For me, Wikipedia is a good entry point into subjects I am interested in but not working on for my livelihood. I accept the errors as long as they are errors of omission and not comission. The PC media, by way of contrast, see no difference between the two. .

    1. Anonymous Coward
      Anonymous Coward

      @jobardu: You are inferring a helluva lot from one sentence in this article.

      That is all.

    2. Steven Roper

      Re: Off the tracks

      Unfortunately it's starting to look like the Socjus army has discovered El Reg. If they follow the same pattern as on every other site I've seen them infest, more and more articles will start preaching about the evil white male hegemony and how it's oh-so important that women and specially selected minorities must, repeat must, be represented by quotas in all fields of advantage.

      Gradually the existing writers will be replaced with SJWs, and as a result the preaching will intensify to Jezebel-like levels. There will be a certain tension arising in the byplay between writers and commenters. People will start to become afraid to speak their minds for fear of offending anyone, and comments will start to be sanitised.

      Next will come the censorship; any comments bitching about SJW preaching (like this one) will end up being rejected for not being in accord with "house rules" - which will now include compliance with the doctrine of political correctness. Our usual innuendoes and sketchy asides that litter the comments threads will be pulled as "inappropriate" - that favourite buzzword of the Socjus crusaders to describe anything not in accord with their Anglophobic misandrist (see? I can use buzzwords too!) agenda.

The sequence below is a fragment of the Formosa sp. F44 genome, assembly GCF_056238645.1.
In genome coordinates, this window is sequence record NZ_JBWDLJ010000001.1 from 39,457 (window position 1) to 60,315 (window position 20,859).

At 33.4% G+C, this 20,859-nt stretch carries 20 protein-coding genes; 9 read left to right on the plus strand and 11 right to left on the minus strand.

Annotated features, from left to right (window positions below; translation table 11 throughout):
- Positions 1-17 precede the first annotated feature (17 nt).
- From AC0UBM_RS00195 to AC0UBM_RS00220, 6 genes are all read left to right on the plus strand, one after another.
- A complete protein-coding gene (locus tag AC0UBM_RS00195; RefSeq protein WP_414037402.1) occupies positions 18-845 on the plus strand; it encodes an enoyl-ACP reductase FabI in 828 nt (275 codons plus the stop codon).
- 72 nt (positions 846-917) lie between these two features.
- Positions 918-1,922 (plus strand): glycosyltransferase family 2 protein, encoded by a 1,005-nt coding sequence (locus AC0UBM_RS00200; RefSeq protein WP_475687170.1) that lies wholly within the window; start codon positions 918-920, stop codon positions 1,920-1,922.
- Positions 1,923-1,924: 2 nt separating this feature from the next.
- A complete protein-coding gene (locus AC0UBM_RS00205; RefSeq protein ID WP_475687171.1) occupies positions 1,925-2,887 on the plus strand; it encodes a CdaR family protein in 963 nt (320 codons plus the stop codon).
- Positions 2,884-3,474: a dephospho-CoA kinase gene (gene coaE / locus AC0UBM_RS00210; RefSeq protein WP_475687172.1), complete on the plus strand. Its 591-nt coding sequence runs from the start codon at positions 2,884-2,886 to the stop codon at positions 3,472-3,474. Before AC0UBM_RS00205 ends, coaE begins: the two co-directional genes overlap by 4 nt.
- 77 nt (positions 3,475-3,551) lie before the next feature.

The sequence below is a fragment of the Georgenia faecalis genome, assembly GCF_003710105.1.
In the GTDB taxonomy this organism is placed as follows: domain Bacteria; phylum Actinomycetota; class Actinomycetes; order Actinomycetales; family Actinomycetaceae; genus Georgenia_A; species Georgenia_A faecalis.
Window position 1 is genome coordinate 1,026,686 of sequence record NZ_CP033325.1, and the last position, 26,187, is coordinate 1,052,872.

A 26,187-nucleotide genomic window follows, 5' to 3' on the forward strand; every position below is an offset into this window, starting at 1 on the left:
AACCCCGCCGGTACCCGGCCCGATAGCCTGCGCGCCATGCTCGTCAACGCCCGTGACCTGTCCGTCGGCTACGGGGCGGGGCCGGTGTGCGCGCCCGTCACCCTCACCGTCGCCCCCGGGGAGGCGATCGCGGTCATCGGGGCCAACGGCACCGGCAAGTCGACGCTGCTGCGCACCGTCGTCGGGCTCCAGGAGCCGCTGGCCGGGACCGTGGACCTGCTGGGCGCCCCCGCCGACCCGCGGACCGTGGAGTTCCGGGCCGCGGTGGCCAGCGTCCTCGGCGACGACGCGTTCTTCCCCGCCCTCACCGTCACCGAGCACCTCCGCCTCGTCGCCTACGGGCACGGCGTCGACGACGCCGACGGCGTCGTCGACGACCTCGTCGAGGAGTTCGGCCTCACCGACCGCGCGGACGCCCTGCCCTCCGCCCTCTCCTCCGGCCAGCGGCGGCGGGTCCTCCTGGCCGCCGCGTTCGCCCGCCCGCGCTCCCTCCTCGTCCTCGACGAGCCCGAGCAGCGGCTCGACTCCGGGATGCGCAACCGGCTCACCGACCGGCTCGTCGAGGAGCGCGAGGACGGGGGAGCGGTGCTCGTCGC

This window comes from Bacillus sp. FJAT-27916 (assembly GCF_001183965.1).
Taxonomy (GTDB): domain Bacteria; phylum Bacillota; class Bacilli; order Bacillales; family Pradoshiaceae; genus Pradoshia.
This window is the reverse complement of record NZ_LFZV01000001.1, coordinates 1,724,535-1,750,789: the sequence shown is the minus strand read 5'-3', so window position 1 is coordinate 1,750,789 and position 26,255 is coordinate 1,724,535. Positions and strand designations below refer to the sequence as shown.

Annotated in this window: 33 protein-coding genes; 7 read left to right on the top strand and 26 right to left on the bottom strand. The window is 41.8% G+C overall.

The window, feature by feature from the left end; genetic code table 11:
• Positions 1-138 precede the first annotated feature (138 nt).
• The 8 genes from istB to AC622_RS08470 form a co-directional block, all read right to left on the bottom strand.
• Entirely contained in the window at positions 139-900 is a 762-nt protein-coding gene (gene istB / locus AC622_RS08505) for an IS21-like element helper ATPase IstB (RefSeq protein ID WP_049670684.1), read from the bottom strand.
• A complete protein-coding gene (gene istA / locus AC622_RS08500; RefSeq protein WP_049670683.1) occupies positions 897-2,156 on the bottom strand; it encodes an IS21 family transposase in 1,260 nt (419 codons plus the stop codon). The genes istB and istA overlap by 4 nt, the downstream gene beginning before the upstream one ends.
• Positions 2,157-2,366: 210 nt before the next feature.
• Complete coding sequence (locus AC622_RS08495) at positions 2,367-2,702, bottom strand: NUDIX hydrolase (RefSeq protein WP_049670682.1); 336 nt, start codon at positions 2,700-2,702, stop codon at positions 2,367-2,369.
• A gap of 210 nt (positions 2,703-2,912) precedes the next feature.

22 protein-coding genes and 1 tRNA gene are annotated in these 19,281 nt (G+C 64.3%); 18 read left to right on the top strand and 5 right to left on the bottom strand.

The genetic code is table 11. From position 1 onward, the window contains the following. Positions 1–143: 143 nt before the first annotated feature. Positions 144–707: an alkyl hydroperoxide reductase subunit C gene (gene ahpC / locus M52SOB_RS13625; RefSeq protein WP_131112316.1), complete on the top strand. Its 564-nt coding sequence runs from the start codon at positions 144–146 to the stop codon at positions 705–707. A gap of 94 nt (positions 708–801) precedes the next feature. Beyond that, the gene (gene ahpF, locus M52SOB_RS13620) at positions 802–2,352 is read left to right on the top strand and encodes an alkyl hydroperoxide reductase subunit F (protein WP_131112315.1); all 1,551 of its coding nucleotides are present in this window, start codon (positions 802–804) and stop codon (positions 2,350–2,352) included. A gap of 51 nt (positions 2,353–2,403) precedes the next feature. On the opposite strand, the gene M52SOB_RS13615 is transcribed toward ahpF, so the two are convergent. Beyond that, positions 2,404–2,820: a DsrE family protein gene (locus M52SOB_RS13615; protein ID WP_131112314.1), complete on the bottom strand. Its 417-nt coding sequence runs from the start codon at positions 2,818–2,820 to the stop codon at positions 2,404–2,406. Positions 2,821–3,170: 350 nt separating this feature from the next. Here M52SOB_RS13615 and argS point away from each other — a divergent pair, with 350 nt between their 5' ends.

That will be my signal for exodus, as it has been on many other sites that have fallen victim to these fucking maggots. The day I get a comment censored on the grounds of political incorrectness will be the day I end my more-than-10-year tenure of El Reg, and I will be sad to see it go, since it has been a part of my life for so long. I'm hoping against hope this won't happen, but I've seen these sanctimonious fuckwits destroy too many other fora to believe that the El Reg we've come to know and love will hold out against them forever. They're like a bloody incurable disease.